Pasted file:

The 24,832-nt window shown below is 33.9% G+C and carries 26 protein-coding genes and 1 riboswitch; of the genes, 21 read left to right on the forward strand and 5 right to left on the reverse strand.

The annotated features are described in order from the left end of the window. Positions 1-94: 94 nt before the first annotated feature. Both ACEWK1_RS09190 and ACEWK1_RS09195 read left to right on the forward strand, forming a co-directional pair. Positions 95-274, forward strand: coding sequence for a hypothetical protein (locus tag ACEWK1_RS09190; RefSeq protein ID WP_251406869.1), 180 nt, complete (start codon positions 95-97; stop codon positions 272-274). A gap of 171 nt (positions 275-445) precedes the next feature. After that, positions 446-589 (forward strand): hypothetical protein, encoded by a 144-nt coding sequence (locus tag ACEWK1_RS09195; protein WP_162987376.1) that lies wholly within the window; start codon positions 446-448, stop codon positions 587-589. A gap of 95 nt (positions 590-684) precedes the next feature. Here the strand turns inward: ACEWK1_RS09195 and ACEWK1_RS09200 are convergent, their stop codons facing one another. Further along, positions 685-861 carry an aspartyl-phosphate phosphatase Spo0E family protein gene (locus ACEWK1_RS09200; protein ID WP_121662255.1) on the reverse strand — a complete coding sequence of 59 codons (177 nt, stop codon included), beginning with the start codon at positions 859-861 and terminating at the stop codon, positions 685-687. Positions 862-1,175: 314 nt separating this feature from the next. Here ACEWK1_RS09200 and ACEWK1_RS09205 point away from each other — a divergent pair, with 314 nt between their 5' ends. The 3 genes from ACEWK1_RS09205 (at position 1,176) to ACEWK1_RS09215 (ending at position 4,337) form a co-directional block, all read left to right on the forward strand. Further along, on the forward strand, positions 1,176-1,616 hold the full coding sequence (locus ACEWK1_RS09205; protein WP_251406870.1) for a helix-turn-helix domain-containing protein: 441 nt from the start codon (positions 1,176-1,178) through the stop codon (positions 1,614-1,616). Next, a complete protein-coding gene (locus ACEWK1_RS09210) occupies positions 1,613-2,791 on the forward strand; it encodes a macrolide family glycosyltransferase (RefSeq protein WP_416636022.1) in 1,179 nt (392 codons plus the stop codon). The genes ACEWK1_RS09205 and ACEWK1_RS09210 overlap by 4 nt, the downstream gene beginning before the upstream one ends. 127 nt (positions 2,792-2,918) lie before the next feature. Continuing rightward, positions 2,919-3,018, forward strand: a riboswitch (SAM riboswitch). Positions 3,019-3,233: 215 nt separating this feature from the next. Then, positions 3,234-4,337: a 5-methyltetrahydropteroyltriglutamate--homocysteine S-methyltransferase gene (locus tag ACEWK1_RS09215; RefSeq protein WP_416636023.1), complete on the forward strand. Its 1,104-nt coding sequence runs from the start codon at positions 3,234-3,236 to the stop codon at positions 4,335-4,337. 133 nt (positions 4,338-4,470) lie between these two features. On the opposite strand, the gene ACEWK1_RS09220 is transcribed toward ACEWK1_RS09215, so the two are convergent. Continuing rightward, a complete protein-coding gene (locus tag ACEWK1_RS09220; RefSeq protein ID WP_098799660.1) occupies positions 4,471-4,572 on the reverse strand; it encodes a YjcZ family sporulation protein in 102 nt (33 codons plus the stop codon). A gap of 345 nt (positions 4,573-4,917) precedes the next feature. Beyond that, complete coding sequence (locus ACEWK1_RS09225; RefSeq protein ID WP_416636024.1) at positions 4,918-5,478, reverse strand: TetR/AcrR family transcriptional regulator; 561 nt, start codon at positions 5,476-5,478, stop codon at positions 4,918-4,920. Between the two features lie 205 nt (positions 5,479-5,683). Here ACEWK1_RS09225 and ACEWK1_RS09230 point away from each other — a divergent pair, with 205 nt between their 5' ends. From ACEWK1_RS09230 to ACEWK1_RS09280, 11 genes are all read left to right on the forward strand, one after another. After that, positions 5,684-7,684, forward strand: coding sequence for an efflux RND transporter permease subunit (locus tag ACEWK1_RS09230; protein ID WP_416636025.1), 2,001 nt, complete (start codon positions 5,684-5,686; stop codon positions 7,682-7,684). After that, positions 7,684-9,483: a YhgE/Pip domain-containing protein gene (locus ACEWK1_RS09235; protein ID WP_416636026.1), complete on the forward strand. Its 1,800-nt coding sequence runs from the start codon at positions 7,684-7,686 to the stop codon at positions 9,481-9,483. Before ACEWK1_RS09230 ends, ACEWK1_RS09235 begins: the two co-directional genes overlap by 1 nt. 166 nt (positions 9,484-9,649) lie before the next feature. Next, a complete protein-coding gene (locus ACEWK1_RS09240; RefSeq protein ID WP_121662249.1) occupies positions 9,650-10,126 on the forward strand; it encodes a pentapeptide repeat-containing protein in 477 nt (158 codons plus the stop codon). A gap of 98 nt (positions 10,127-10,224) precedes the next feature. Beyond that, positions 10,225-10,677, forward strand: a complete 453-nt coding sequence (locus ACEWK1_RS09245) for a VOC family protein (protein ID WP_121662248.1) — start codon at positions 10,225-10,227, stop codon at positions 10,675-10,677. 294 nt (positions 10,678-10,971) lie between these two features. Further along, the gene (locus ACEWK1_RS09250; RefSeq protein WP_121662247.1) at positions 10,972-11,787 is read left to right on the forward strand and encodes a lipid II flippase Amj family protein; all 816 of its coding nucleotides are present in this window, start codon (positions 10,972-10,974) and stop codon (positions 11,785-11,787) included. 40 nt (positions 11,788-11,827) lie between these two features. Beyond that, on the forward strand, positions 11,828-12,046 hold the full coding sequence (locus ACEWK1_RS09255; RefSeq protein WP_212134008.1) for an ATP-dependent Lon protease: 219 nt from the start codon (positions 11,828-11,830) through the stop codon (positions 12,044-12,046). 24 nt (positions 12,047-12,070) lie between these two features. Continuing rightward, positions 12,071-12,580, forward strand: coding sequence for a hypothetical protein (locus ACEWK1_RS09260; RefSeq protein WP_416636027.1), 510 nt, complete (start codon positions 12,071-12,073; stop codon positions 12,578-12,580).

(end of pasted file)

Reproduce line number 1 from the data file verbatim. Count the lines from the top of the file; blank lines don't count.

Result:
The 24,832-nt window shown below is 33.9% G+C and carries 26 protein-coding genes and 1 riboswitch; of the genes, 21 read left to right on the forward strand and 5 right to left on the reverse strand.